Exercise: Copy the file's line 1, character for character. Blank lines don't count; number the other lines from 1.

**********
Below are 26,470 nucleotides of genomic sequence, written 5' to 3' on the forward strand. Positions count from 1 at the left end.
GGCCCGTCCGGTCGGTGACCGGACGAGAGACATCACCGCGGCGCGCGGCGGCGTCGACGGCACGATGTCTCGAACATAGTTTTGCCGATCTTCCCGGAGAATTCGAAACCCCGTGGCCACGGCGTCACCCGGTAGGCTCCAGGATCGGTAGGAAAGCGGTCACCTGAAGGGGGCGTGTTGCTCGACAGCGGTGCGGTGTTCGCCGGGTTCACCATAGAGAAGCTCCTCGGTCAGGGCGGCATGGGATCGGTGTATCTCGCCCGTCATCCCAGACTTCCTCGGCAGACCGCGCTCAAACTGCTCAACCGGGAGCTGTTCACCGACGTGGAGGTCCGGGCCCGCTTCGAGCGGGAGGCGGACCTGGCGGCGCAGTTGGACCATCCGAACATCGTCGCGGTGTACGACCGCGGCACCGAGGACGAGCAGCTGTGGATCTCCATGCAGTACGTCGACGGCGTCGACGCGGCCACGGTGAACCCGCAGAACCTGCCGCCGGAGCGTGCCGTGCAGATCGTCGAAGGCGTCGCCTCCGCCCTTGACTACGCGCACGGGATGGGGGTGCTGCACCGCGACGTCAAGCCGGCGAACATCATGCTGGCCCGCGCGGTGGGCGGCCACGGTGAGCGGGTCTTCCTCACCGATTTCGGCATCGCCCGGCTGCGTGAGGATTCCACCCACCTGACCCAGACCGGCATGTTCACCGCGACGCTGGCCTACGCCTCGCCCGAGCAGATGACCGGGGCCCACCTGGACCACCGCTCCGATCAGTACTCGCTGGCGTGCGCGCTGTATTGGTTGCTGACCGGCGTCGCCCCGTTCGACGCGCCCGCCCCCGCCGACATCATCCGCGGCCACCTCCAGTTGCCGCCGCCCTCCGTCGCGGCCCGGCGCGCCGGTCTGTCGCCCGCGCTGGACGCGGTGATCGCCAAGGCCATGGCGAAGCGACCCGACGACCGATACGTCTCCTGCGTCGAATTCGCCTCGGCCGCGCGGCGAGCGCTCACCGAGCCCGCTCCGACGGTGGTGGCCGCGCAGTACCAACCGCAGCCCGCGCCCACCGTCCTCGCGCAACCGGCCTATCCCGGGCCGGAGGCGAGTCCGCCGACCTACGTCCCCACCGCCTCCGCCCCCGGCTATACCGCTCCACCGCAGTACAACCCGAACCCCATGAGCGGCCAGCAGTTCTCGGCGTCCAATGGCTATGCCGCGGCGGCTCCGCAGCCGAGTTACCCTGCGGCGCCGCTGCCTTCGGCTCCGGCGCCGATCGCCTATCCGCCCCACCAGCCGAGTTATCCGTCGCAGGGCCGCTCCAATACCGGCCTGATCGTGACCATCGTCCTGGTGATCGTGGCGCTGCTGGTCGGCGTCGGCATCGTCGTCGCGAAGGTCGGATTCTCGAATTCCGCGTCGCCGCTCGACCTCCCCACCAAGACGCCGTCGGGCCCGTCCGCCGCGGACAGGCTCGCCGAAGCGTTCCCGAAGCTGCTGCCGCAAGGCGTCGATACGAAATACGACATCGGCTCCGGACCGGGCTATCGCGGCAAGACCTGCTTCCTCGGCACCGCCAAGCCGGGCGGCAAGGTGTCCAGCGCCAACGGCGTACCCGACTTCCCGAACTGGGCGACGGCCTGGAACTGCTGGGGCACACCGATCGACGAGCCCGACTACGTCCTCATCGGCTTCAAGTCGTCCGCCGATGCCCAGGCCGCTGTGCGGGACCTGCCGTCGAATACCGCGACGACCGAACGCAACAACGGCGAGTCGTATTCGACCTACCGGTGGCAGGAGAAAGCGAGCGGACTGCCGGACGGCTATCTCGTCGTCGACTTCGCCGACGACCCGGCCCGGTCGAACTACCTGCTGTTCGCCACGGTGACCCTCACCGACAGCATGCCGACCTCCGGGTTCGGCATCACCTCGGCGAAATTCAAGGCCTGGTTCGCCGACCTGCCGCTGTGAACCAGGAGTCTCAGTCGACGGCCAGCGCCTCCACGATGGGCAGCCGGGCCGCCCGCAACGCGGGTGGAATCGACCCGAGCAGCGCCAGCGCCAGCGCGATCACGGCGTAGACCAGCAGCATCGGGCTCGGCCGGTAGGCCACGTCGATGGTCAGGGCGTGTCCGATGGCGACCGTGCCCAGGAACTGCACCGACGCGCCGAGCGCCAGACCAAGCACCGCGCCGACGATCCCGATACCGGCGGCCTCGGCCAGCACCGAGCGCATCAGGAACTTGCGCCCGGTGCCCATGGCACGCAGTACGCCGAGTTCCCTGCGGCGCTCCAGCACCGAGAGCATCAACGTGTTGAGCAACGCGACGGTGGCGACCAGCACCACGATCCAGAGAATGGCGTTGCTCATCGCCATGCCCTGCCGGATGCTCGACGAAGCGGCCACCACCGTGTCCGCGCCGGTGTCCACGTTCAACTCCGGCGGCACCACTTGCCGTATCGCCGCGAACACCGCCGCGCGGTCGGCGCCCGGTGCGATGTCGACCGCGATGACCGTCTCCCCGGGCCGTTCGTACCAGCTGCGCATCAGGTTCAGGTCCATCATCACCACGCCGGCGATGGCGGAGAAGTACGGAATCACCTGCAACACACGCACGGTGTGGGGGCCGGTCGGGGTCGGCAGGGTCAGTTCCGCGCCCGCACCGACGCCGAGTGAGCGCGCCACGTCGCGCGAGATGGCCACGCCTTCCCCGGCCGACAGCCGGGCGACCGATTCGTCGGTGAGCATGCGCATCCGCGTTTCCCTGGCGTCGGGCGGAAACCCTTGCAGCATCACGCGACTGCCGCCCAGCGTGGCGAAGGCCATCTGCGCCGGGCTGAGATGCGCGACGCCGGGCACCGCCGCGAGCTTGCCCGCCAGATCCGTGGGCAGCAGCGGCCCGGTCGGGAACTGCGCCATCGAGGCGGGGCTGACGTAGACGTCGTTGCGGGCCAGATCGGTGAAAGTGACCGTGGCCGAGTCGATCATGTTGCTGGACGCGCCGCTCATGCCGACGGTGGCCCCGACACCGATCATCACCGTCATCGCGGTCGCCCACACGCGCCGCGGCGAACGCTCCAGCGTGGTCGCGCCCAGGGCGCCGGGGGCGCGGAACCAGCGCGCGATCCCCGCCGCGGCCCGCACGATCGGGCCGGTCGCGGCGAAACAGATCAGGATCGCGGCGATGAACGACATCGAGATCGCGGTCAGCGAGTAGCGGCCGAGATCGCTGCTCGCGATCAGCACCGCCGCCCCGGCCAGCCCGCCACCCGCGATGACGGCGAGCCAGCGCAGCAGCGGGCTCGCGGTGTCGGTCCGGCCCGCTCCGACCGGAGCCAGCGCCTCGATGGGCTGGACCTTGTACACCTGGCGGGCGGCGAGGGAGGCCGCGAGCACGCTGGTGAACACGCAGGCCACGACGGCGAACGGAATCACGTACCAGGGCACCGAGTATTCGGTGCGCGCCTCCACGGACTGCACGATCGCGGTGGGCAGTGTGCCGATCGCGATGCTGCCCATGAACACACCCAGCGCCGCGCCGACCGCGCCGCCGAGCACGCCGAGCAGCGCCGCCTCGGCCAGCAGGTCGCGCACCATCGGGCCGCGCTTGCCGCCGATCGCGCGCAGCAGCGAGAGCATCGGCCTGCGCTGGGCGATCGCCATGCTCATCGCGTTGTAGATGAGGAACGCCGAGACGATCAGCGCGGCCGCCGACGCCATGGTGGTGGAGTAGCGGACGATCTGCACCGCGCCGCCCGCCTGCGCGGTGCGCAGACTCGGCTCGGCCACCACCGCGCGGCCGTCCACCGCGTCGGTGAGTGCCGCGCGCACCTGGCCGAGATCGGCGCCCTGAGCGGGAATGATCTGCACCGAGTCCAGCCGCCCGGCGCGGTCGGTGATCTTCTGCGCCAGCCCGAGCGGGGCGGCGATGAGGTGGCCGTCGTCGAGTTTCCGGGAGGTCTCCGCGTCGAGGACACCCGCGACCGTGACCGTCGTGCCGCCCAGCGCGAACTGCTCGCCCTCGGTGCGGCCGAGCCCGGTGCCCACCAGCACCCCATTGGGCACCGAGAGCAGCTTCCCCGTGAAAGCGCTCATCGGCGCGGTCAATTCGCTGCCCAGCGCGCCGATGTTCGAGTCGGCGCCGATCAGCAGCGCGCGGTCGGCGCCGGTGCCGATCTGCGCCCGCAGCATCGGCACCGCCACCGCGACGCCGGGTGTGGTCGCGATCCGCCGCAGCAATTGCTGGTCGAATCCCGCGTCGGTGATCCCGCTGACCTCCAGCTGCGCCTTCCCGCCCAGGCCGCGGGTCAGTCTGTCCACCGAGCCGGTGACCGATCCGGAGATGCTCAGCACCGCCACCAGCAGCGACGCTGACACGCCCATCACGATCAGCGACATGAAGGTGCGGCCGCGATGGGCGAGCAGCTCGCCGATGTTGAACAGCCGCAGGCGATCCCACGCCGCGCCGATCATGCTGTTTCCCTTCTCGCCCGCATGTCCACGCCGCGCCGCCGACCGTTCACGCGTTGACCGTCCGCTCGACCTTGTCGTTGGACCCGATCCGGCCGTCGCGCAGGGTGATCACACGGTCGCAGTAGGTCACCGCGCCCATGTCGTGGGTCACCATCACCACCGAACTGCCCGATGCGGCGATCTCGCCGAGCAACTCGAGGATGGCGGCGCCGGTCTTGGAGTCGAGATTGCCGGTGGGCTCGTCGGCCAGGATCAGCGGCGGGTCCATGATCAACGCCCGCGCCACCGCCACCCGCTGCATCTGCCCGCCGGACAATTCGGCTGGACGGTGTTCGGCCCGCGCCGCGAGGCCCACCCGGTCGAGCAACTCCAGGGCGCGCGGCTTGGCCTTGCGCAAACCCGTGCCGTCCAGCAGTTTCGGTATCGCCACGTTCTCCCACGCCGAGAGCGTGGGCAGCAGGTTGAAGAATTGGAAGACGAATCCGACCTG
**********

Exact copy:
Below are 26,470 nucleotides of genomic sequence, written 5' to 3' on the forward strand. Positions count from 1 at the left end.